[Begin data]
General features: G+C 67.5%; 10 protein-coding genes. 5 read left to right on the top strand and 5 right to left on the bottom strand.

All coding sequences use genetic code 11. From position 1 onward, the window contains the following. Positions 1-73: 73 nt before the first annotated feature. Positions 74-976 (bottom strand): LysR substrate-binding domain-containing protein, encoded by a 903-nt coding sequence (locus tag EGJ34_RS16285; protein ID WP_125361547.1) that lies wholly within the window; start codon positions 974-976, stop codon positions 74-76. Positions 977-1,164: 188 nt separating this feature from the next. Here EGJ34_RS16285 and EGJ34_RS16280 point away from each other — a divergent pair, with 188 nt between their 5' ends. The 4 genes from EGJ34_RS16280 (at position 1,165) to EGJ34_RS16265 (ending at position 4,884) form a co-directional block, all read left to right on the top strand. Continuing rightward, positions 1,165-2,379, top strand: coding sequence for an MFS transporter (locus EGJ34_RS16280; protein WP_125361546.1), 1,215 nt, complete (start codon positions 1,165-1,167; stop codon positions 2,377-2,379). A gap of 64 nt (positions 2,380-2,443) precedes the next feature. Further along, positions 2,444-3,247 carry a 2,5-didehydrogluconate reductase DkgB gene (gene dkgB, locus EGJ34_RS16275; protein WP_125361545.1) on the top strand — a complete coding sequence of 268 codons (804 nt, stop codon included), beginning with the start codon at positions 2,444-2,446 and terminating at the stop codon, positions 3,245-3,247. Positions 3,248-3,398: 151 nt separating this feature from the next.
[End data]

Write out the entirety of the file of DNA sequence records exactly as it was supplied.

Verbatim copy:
General features: G+C 67.5%; 10 protein-coding genes. 5 read left to right on the top strand and 5 right to left on the bottom strand.

All coding sequences use genetic code 11. From position 1 onward, the window contains the following. Positions 1-73: 73 nt before the first annotated feature. Positions 74-976 (bottom strand): LysR substrate-binding domain-containing protein, encoded by a 903-nt coding sequence (locus tag EGJ34_RS16285; protein ID WP_125361547.1) that lies wholly within the window; start codon positions 974-976, stop codon positions 74-76. Positions 977-1,164: 188 nt separating this feature from the next. Here EGJ34_RS16285 and EGJ34_RS16280 point away from each other — a divergent pair, with 188 nt between their 5' ends. The 4 genes from EGJ34_RS16280 (at position 1,165) to EGJ34_RS16265 (ending at position 4,884) form a co-directional block, all read left to right on the top strand. Continuing rightward, positions 1,165-2,379, top strand: coding sequence for an MFS transporter (locus EGJ34_RS16280; protein WP_125361546.1), 1,215 nt, complete (start codon positions 1,165-1,167; stop codon positions 2,377-2,379). A gap of 64 nt (positions 2,380-2,443) precedes the next feature. Further along, positions 2,444-3,247 carry a 2,5-didehydrogluconate reductase DkgB gene (gene dkgB, locus EGJ34_RS16275; protein WP_125361545.1) on the top strand — a complete coding sequence of 268 codons (804 nt, stop codon included), beginning with the start codon at positions 2,444-2,446 and terminating at the stop codon, positions 3,245-3,247. Positions 3,248-3,398: 151 nt separating this feature from the next.